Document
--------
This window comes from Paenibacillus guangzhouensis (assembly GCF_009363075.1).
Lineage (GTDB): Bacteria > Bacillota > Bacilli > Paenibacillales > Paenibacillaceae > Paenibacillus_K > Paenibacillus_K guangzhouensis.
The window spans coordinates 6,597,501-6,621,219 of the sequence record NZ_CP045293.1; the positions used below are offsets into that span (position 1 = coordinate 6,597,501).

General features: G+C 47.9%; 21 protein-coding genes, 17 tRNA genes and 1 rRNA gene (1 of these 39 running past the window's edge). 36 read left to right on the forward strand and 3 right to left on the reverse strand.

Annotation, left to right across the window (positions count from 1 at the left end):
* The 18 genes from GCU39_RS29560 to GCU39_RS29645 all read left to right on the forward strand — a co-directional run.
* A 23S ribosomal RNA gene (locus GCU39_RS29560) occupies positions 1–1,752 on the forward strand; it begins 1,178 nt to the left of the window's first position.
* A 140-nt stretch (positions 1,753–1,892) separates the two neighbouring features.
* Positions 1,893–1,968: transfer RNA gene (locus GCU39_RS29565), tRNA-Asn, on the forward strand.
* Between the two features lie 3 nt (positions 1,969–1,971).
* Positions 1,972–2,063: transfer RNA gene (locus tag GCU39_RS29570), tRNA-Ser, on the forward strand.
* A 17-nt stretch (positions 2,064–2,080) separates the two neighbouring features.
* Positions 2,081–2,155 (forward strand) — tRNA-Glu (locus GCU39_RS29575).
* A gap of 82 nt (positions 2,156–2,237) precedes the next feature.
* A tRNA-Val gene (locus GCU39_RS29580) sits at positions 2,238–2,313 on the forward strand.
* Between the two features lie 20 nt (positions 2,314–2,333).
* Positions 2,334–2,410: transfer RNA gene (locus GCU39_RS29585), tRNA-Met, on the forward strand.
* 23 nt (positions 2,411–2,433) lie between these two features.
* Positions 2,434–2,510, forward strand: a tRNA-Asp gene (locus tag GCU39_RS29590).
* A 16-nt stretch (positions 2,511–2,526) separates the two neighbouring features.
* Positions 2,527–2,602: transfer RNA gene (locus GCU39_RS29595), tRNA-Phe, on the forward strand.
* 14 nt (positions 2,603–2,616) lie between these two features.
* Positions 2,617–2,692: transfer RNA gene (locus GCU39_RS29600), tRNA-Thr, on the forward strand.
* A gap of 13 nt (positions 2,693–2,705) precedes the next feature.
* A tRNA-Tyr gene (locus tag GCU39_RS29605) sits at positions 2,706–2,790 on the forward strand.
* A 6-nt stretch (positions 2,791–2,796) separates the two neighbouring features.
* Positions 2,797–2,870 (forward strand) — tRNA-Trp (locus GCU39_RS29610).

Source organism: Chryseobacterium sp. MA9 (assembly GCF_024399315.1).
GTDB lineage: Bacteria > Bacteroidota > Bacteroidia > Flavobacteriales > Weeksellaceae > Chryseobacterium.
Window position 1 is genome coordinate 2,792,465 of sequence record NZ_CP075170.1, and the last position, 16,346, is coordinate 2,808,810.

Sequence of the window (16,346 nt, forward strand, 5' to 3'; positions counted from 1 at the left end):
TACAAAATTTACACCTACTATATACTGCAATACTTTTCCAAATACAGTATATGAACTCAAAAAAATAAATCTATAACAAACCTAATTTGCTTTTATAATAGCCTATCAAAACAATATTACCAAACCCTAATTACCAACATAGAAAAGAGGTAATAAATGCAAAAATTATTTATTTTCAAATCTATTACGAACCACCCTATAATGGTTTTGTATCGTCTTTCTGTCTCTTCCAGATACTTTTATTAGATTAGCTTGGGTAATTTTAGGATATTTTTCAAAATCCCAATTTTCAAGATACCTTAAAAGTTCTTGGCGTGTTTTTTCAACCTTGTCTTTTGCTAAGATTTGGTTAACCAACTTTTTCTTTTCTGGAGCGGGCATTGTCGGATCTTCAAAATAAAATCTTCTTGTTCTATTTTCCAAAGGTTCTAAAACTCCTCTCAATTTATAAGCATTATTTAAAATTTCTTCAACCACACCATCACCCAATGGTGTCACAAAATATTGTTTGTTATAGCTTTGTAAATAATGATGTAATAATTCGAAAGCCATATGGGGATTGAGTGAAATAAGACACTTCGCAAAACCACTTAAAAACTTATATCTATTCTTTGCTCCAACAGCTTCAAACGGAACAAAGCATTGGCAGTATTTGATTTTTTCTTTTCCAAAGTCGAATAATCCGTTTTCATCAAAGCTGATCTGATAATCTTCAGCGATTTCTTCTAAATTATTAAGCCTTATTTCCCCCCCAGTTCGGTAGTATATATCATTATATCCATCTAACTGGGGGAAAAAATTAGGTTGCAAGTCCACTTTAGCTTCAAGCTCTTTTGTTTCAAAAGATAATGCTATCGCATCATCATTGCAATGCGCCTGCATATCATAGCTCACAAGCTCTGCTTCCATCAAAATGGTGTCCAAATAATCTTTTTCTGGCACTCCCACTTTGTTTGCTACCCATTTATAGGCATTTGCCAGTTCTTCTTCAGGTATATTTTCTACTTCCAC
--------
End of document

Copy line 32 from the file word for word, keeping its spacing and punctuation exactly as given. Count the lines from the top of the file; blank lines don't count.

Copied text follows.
TACAAAATTTACACCTACTATATACTGCAATACTTTTCCAAATACAGTATATGAACTCAAAAAAATAAATCTATAACAAACCTAATTTGCTTTTATAATAGCCTATCAAAACAATATTACCAAACCCTAATTACCAACATAGAAAAGAGGTAATAAATGCAAAAATTATTTATTTTCAAATCTATTACGAACCACCCTATAATGGTTTTGTATCGTCTTTCTGTCTCTTCCAGATACTTTTATTAGATTAGCTTGGGTAATTTTAGGATATTTTTCAAAATCCCAATTTTCAAGATACCTTAAAAGTTCTTGGCGTGTTTTTTCAACCTTGTCTTTTGCTAAGATTTGGTTAACCAACTTTTTCTTTTCTGGAGCGGGCATTGTCGGATCTTCAAAATAAAATCTTCTTGTTCTATTTTCCAAAGGTTCTAAAACTCCTCTCAATTTATAAGCATTATTTAAAATTTCTTCAACCACACCATCACCCAATGGTGTCACAAAATATTGTTTGTTATAGCTTTGTAAATAATGATGTAATAATTCGAAAGCCATATGGGGATTGAGTGAAATAAGACACTTCGCAAAACCACTTAAAAACTTATATCTATTCTTTGCTCCAACAGCTTCAAACGGAACAAAGCATTGGCAGTATTTGATTTTTTCTTTTCCAAAGTCGAATAATCCGTTTTCATCAAAGCTGATCTGATAATCTTCAGCGATTTCTTCTAAATTATTAAGCCTTATTTCCCCCCCAGTTCGGTAGTATATATCATTATATCCATCTAACTGGGGGAAAAAATTAGGTTGCAAGTCCACTTTAGCTTCAAGCTCTTTTGTTTCAAAAGATAATGCTATCGCATCATCATTGCAATGCGCCTGCATATCATAGCTCACAAGCTCTGCTTCCATCAAAATGGTGTCCAAATAATCTTTTTCTGGCACTCCCACTTTGTTTGCTACCCATTTATAGGCATTTGCCAGTTCTTCTTCAGGTATATTTTCTACTTCCAC